The manner in which epigenetics influences carcinogenesis varies among different carcinomas. However, DNA hypomethylation or demethylation was the initial epigenetic aberration recognized in human tumours [33] and is still extensively studied as a phenomenon associated with the development and survival of cancer cells. In this context our results show that ovarian cancers are characterized by demethylation of the CGB genes compared to control ovary tissues.

There were no significant correlations between methylation status and expression level of particular CGB genes. This fact might be the consequence of the adopted methods. Even though RT-qPCR is a highly sensitive and accurate method, methylation specific PCR (MSP) is a semi-quantitative technique. Thus, combining data obtained using these two methods in the statistical analysis might not have yielded significant differences, although differences between healthy ovary and cancerous tissue were evident in both assays.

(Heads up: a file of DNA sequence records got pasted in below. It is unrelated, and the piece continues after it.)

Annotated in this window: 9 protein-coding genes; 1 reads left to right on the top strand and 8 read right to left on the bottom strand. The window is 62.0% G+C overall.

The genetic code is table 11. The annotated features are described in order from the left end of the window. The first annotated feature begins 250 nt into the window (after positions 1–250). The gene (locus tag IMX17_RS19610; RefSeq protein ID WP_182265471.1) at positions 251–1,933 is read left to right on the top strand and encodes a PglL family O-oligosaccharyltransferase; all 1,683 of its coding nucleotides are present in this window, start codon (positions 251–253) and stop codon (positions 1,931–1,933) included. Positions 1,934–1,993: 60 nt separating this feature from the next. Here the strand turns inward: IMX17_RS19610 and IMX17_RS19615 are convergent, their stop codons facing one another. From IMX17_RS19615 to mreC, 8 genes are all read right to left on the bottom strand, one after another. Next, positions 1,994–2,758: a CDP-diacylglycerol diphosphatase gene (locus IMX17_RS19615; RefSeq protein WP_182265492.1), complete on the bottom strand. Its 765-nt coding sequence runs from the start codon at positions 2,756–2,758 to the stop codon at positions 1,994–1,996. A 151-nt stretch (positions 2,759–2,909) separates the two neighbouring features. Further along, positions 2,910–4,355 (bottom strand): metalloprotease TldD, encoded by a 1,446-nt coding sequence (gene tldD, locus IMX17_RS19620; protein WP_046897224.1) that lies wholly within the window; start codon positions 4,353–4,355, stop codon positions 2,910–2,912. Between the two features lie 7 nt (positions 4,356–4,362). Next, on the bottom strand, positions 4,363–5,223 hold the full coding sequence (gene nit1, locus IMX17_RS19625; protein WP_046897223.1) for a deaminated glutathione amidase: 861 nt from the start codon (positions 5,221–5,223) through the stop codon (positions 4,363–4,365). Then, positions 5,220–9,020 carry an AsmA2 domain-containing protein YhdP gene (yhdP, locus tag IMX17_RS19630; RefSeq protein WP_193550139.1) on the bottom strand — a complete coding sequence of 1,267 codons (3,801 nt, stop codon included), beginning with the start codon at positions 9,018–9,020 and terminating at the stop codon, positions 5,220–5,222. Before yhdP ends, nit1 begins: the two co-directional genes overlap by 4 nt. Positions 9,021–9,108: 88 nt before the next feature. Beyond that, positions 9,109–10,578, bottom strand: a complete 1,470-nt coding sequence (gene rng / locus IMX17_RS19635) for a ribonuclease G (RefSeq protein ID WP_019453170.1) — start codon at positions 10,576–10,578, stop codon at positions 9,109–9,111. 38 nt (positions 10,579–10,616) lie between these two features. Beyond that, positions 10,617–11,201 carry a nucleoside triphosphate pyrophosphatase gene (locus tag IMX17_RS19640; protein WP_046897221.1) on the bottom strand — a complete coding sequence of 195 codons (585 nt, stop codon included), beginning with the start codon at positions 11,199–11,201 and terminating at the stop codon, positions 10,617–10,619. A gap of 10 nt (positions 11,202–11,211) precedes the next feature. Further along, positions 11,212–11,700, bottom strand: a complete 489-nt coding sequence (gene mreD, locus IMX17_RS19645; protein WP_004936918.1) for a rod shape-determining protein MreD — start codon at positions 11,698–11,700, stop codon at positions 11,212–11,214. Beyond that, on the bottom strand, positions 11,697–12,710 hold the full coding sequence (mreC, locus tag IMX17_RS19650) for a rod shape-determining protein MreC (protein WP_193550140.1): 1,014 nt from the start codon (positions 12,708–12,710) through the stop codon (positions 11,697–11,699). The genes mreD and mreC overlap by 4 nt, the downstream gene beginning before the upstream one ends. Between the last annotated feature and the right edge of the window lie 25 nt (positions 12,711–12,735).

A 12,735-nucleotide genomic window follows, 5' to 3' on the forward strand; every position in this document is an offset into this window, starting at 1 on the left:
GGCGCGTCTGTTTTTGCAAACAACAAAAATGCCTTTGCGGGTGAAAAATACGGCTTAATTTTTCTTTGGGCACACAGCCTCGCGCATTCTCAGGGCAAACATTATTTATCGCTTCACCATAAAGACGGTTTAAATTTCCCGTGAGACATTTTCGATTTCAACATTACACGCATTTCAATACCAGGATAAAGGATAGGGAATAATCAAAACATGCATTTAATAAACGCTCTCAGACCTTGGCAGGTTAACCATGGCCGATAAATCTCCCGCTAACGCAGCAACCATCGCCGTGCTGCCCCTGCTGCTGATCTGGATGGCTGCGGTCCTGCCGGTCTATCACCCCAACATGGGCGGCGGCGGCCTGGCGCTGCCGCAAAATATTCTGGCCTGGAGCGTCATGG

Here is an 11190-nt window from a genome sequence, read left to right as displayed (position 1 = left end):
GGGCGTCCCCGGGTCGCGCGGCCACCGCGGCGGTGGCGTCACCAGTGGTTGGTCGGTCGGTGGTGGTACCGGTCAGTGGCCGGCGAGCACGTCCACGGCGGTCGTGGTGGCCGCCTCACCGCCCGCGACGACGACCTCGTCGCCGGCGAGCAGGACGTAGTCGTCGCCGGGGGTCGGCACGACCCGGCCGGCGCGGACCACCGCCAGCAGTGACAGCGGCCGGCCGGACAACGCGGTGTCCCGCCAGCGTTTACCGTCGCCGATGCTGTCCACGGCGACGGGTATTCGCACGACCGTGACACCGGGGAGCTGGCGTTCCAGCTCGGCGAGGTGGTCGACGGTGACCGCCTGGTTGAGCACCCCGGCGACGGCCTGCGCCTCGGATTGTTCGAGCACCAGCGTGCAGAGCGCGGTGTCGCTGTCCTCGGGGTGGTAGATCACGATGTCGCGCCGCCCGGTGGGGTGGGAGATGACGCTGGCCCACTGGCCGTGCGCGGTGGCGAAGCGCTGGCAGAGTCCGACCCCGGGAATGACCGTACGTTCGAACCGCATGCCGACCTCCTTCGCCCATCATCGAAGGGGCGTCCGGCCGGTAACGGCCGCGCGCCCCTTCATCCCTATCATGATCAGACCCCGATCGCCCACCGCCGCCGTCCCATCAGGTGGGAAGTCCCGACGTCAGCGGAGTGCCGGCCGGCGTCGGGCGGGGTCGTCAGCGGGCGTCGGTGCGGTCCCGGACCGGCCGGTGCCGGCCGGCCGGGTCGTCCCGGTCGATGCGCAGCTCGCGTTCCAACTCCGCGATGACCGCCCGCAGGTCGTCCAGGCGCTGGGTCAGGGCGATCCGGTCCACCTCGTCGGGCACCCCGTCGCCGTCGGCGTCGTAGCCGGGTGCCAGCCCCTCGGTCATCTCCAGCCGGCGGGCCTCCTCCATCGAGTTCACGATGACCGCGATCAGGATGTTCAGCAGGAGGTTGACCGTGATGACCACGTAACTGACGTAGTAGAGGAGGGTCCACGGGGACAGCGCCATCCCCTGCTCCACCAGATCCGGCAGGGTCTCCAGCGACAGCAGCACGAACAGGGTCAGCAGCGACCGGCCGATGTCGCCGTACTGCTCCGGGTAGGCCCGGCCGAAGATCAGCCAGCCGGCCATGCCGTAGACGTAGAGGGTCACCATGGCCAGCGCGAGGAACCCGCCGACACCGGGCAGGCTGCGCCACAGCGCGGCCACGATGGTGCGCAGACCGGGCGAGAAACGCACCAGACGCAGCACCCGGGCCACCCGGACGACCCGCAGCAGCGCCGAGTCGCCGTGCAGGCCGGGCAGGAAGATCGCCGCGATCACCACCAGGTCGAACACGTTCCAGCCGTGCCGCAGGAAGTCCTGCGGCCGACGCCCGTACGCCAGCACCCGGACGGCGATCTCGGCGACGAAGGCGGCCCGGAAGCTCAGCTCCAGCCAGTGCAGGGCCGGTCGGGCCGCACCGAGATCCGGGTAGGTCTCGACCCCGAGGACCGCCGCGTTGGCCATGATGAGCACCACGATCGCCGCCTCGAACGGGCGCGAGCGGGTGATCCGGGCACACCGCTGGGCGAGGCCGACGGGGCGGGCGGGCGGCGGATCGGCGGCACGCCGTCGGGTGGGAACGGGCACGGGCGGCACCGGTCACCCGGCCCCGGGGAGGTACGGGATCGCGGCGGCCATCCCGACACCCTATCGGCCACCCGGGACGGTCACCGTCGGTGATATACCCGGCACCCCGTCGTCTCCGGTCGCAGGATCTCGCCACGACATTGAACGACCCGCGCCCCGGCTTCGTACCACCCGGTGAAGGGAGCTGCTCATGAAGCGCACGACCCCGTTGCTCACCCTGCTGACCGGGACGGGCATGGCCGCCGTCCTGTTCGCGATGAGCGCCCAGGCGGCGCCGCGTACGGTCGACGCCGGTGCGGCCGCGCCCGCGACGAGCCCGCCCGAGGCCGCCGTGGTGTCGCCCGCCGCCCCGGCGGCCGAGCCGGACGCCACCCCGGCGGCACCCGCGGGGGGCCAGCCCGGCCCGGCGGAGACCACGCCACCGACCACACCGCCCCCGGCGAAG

It has been shown, that for CGB genes transcription in placenta, the most important seems to be 360 nucleotides long 5’UTR region with binding sites of transcription factors such as: SP1, SP3 and AP2, which regulate basal CGB expression [13, 22, 26, 34, 35]. Our previous results revealed strong correlations between TFAP2A transcripts and CGB1–9 as well as CGB3–9 mRNA levels in term placenta [13]. In the present study conducted on cancer tissue, we confirm the significance of TFAP2A, as its higher expression in cancer tissues in contrast to normal ovary was noted. What is more strong positive correlation between the amount of the factor’s mRNA and that of CGB3–9 in this group has been shown.